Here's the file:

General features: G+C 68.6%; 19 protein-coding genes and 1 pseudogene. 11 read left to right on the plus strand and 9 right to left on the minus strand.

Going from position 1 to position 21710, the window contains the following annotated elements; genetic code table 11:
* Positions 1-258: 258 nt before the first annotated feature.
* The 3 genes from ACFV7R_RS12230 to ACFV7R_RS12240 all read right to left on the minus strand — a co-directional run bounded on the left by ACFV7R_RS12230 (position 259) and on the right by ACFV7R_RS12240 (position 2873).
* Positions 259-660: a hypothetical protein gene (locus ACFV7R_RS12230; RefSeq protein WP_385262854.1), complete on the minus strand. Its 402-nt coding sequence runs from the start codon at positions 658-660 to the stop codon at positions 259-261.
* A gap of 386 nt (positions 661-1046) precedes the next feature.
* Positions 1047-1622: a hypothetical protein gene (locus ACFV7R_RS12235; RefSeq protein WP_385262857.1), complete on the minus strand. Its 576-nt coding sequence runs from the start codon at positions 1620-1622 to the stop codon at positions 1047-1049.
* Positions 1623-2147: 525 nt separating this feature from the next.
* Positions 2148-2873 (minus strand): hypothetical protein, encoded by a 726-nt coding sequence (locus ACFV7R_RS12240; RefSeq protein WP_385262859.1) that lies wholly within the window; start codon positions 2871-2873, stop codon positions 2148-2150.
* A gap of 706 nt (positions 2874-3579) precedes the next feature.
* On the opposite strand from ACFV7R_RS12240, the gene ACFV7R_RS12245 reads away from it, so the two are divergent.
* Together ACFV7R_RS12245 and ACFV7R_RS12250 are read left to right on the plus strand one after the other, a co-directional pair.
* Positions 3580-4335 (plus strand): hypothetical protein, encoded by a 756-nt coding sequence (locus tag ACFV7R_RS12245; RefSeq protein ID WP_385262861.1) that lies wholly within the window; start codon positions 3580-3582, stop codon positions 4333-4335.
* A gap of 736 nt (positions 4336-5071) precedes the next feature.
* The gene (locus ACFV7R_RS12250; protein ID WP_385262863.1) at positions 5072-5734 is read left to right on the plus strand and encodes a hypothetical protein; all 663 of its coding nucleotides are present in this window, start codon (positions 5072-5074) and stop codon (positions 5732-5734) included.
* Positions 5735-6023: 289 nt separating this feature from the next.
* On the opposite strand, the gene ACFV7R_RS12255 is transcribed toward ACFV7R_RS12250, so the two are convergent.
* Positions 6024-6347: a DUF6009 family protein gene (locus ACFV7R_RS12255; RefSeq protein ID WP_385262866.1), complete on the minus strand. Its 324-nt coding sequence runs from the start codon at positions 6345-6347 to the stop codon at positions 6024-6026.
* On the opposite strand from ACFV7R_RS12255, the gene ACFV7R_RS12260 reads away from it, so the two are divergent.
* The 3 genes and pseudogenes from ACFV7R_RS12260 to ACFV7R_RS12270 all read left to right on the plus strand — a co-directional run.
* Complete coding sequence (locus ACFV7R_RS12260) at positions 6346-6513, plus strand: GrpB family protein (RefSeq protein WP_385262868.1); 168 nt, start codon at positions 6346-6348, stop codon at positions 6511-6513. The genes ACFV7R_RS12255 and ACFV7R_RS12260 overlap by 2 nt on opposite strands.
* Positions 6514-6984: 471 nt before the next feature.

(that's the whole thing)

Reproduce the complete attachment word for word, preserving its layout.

General features: G+C 68.6%; 19 protein-coding genes and 1 pseudogene. 11 read left to right on the plus strand and 9 right to left on the minus strand.

Going from position 1 to position 21710, the window contains the following annotated elements; genetic code table 11:
* Positions 1-258: 258 nt before the first annotated feature.
* The 3 genes from ACFV7R_RS12230 to ACFV7R_RS12240 all read right to left on the minus strand — a co-directional run bounded on the left by ACFV7R_RS12230 (position 259) and on the right by ACFV7R_RS12240 (position 2873).
* Positions 259-660: a hypothetical protein gene (locus ACFV7R_RS12230; RefSeq protein WP_385262854.1), complete on the minus strand. Its 402-nt coding sequence runs from the start codon at positions 658-660 to the stop codon at positions 259-261.
* A gap of 386 nt (positions 661-1046) precedes the next feature.
* Positions 1047-1622: a hypothetical protein gene (locus ACFV7R_RS12235; RefSeq protein WP_385262857.1), complete on the minus strand. Its 576-nt coding sequence runs from the start codon at positions 1620-1622 to the stop codon at positions 1047-1049.
* Positions 1623-2147: 525 nt separating this feature from the next.
* Positions 2148-2873 (minus strand): hypothetical protein, encoded by a 726-nt coding sequence (locus ACFV7R_RS12240; RefSeq protein WP_385262859.1) that lies wholly within the window; start codon positions 2871-2873, stop codon positions 2148-2150.
* A gap of 706 nt (positions 2874-3579) precedes the next feature.
* On the opposite strand from ACFV7R_RS12240, the gene ACFV7R_RS12245 reads away from it, so the two are divergent.
* Together ACFV7R_RS12245 and ACFV7R_RS12250 are read left to right on the plus strand one after the other, a co-directional pair.
* Positions 3580-4335 (plus strand): hypothetical protein, encoded by a 756-nt coding sequence (locus tag ACFV7R_RS12245; RefSeq protein ID WP_385262861.1) that lies wholly within the window; start codon positions 3580-3582, stop codon positions 4333-4335.
* A gap of 736 nt (positions 4336-5071) precedes the next feature.
* The gene (locus ACFV7R_RS12250; protein ID WP_385262863.1) at positions 5072-5734 is read left to right on the plus strand and encodes a hypothetical protein; all 663 of its coding nucleotides are present in this window, start codon (positions 5072-5074) and stop codon (positions 5732-5734) included.
* Positions 5735-6023: 289 nt separating this feature from the next.
* On the opposite strand, the gene ACFV7R_RS12255 is transcribed toward ACFV7R_RS12250, so the two are convergent.
* Positions 6024-6347: a DUF6009 family protein gene (locus ACFV7R_RS12255; RefSeq protein ID WP_385262866.1), complete on the minus strand. Its 324-nt coding sequence runs from the start codon at positions 6345-6347 to the stop codon at positions 6024-6026.
* On the opposite strand from ACFV7R_RS12255, the gene ACFV7R_RS12260 reads away from it, so the two are divergent.
* The 3 genes and pseudogenes from ACFV7R_RS12260 to ACFV7R_RS12270 all read left to right on the plus strand — a co-directional run.
* Complete coding sequence (locus ACFV7R_RS12260) at positions 6346-6513, plus strand: GrpB family protein (RefSeq protein WP_385262868.1); 168 nt, start codon at positions 6346-6348, stop codon at positions 6511-6513. The genes ACFV7R_RS12255 and ACFV7R_RS12260 overlap by 2 nt on opposite strands.
* Positions 6514-6984: 471 nt before the next feature.